Alma W. Thomas: Everything Is Beautiful

January 11, 2022  14:56  |  News

The Frist Art Museum presents Alma W. Thomas: Everything Is Beautiful, a comprehensive overview of the artist’s long, dynamic life (1891–1978) and multifaceted career that was defined by constant creativity. Featuring more than 150 works, including her joyful and colourful abstract paintings and many objects that have never been exhibited or published before, the exhibition demonstrates how Thomas’s artistic practices extended to every aspect of her life—from community service and teaching to gardening and dress. Co-organized by the Chrysler Museum of Art and The Columbus Museum, Georgia, Everything Is Beautiful will be on view at the Frist’s from February 25 through June 5, 2022.

Alma W. Thomas: Everything Is Beautiful

Alma W. Thomas (American, 1891–1978). Wind Dancing with Spring Flowers, 1969. Acrylic on canvas. Hood Museum of Art, Dartmouth College, Hanover, New Hampshire, purchased through a gift from Evelyn A. and William B. Jaffe, Class of 1964H, by exchange ©

This retrospective follows the trailblazing artist’s journey from Columbus, Georgia, to Washington, DC, to become the first Black woman to have a solo show at New York’s Whitney Museum of American Art in 1972, when she was eighty years old. It includes thirty-eight canvases spanning 1922–77, more than sixty works on paper, four marionettes, and a range of sculptures, photographs, and ephemera. “The Columbus Museum collection includes an extraordinary body of material related to Thomas, thanks to gifts from her family, particularly her sister John Maurice Thomas,” said Jonathan Frederick Walz, PhD, director of curatorial affairs and curator of American art at The Columbus Museum. “Many of these works have not been seen outside of Georgia.”

“Everything Is Beautiful not only provides a more complex understanding of Alma Thomas, but also offers an inspiring example of how to lead a creative life today,” says Seth Feman, PhD, one of the exhibition’s curators and the Chrysler’s deputy director for art and interpretation and curator of photography. He notes that, while Thomas has been long adored by collectors and scholars, her talent remained unfamiliar to a wider public for more than three decades after her death until 2009, when President Barack Obama and First Lady Michelle Obama included her work among the paintings they installed at the White House.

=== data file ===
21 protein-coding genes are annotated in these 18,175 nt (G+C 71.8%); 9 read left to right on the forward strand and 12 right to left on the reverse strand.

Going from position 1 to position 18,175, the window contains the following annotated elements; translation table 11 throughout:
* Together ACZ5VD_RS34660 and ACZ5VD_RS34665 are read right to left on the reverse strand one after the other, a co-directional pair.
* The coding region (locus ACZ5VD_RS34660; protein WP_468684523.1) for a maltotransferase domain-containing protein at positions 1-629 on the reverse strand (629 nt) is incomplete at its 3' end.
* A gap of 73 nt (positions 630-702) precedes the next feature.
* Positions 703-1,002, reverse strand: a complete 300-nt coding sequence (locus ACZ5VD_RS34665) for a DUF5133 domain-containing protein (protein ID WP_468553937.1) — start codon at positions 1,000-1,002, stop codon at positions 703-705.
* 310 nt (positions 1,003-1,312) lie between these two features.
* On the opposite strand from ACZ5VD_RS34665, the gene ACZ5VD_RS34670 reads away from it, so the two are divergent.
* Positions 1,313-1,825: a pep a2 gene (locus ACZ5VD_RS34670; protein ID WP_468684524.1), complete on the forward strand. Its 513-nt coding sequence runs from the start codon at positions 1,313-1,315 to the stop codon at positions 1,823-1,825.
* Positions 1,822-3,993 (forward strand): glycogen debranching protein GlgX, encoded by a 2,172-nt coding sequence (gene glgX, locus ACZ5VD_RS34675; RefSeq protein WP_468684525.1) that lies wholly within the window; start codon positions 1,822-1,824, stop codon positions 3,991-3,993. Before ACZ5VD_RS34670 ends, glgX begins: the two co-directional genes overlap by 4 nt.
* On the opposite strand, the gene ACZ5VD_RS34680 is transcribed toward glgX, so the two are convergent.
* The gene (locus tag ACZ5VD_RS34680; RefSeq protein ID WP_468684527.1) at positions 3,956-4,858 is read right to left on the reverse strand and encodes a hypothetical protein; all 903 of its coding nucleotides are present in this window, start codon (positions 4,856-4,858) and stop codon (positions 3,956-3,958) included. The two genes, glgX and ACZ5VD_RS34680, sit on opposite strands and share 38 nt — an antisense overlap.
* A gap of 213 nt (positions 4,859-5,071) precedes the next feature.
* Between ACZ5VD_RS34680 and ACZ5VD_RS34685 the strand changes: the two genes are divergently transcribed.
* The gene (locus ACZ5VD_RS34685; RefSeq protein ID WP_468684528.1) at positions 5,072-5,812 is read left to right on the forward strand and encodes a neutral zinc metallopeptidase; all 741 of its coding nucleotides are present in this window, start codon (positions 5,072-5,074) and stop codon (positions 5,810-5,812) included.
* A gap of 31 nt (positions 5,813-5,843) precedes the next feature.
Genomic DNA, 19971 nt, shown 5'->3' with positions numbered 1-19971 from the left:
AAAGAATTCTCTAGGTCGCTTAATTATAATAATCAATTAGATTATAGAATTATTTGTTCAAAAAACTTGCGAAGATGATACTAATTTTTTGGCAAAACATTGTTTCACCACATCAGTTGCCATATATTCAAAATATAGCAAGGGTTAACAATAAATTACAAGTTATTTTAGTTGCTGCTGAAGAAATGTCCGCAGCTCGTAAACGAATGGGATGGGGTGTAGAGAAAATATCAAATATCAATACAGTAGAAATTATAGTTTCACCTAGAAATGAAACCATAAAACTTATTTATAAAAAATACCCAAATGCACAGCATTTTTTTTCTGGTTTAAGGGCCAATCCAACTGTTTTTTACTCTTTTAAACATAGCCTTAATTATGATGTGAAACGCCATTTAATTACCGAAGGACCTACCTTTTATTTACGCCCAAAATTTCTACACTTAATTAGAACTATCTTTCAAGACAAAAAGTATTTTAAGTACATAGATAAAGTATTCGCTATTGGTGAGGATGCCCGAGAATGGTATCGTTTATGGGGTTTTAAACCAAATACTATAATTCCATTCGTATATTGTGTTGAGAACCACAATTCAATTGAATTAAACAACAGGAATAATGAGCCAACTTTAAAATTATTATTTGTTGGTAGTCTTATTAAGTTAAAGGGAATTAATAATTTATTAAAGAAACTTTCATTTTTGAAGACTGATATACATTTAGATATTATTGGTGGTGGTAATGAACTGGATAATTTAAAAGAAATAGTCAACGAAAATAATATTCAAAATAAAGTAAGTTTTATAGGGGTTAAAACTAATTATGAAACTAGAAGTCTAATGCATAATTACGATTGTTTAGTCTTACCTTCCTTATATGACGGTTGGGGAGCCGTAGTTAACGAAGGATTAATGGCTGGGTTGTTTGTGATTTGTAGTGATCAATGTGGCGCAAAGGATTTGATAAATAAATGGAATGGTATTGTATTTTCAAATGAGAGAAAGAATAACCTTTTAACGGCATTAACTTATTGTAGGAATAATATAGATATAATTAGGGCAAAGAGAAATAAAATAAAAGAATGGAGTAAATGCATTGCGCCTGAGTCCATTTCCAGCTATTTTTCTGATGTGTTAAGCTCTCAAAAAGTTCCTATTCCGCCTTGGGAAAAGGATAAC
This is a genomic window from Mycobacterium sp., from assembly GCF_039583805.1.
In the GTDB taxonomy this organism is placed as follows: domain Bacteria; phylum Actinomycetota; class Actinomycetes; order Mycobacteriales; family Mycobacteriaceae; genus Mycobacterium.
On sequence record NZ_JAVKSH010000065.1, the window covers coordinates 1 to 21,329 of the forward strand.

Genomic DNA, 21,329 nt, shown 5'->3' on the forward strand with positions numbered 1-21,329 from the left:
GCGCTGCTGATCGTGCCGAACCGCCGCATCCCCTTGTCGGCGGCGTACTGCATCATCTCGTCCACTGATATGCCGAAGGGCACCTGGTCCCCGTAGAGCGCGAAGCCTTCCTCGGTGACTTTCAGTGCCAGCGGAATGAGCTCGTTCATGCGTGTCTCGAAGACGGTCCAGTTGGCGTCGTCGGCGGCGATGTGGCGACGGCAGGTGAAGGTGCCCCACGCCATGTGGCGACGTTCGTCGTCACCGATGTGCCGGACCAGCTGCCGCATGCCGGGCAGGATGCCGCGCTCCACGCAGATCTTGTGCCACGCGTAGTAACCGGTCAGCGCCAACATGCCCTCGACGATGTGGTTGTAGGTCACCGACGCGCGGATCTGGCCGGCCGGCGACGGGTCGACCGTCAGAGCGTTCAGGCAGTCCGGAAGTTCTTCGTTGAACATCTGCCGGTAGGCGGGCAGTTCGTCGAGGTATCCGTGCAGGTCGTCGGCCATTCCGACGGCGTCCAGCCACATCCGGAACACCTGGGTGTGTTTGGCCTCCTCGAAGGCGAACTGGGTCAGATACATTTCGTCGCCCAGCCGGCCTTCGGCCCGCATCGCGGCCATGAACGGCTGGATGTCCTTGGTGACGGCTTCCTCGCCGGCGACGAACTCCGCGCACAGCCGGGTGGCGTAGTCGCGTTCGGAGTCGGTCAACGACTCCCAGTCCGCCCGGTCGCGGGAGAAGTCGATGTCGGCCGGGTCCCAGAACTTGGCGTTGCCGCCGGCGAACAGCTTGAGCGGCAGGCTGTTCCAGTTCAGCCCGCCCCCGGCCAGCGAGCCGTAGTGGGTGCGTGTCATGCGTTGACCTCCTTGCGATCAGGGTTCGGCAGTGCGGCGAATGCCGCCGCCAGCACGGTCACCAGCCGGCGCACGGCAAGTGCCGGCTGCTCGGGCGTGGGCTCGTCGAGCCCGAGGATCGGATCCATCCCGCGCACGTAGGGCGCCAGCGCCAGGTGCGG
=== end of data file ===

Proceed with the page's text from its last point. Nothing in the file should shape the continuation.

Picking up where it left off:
The exhibition explores Thomas’s relationship to the Washington Color School, the creative communities connected to Howard University, and peers who protested museums that failed to exhibit artists of colour. “Throughout her career, the art departments and galleries of historically Black colleges and universities provided Thomas with vital support,” says Frist Art Museum senior curator Trinita Kennedy. “Her closest connections were with Howard University, her alma mater, and the place where she debuted her abstract style—what she called ‘Alma stripes’—in 1966. That exhibition marked the beginning of her meteoric rise in the art world.”

Moving through the galleries, guests will encounter the archetypal spaces where Thomas expressed her creativity, including the studio, the garden, the theatre, community sites such as schools and churches, universities, and the art scene that extended from Washington, DC, to New York and beyond through the Art in Embassies Program. Thomas’s presence will also be invoked through recreations of her distinctive dresses with bold, geometric patterns, a new documentary about her life and career, and the music she listened to while she painted.

The Frist is one of four museums presenting this tribute to Thomas. “Here in Nashville, special attention will be given to Thomas’s 1971 exhibition organized by David C. Driskell at Fisk University’s Carl Van Vechten Art Gallery,” says Kennedy. “It was Driskell who brought Thomas to the attention of the Whitney Museum, and the two shows have much in common.” Everything Is Beautiful begins with a partial restaging of the 1972 Whitney show, including a recreation of the dress Thomas commissioned to complement her art and wore to the opening.

The success of Thomas’s final, remarkable years tends to overshadow her previous decades of devotion to various local organizations, her diverse creative interests, and how she viewed the natural world as an enduring source of inspiration. “Thomas achieved artworld stardom but considered teaching art to be her greatest legacy,” says Kennedy. The Frist will highlight Thomas’s thirty-five-year tenure at Shaw Junior High in Washington, DC, by presenting a concurrent exhibition titled Nashville Art Teachers: Beyond the Classroom that salutes the extraordinary art teachers in our own community and their heroic efforts during the challenging circumstances of the COVID-19 pandemic. It features the work of elementary, middle, and high school art teachers working in Davidson County and will be on view in the Conte Community Arts Gallery from March 4 through August 28, 2022.